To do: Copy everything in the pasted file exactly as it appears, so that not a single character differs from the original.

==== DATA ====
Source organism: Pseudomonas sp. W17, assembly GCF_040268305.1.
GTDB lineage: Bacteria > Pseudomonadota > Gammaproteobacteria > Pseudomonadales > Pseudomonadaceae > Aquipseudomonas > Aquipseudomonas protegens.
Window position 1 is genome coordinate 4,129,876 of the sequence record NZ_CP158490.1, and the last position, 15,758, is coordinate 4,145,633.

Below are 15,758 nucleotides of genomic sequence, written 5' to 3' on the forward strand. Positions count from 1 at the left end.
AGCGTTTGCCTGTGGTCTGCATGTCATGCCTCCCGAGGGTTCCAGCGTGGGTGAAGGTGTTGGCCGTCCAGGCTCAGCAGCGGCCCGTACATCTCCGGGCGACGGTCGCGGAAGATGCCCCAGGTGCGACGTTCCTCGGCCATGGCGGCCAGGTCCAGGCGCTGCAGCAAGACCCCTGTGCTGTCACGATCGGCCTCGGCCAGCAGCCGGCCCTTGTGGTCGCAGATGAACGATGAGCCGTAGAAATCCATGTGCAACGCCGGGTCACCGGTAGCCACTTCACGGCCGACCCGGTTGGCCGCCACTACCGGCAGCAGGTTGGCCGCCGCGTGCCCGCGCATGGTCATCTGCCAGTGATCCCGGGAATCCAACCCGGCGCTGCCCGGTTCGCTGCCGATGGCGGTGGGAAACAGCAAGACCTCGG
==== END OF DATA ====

Source organism: Pseudomonas sp. W17, assembly GCF_040268305.1.
GTDB lineage: Bacteria > Pseudomonadota > Gammaproteobacteria > Pseudomonadales > Pseudomonadaceae > Aquipseudomonas > Aquipseudomonas protegens.
Window position 1 is genome coordinate 4,129,876 of the sequence record NZ_CP158490.1, and the last position, 15,758, is coordinate 4,145,633.

Below are 15,758 nucleotides of genomic sequence, written 5' to 3' on the forward strand. Positions count from 1 at the left end.
AGCGTTTGCCTGTGGTCTGCATGTCATGCCTCCCGAGGGTTCCAGCGTGGGTGAAGGTGTTGGCCGTCCAGGCTCAGCAGCGGCCCGTACATCTCCGGGCGACGGTCGCGGAAGATGCCCCAGGTGCGACGTTCCTCGGCCATGGCGGCCAGGTCCAGGCGCTGCAGCAAGACCCCTGTGCTGTCACGATCGGCCTCGGCCAGCAGCCGGCCCTTGTGGTCGCAGATGAACGATGAGCCGTAGAAATCCATGTGCAACGCCGGGTCACCGGTAGCCACTTCACGGCCGACCCGGTTGGCCGCCACTACCGGCAGCAGGTTGGCCGCCGCGTGCCCGCGCATGGTCATCTGCCAGTGATCCCGGGAATCCAACCCGGCGCTGCCCGGTTCGCTGCCGATGGCGGTGGGAAACAGCAAGACCTCGG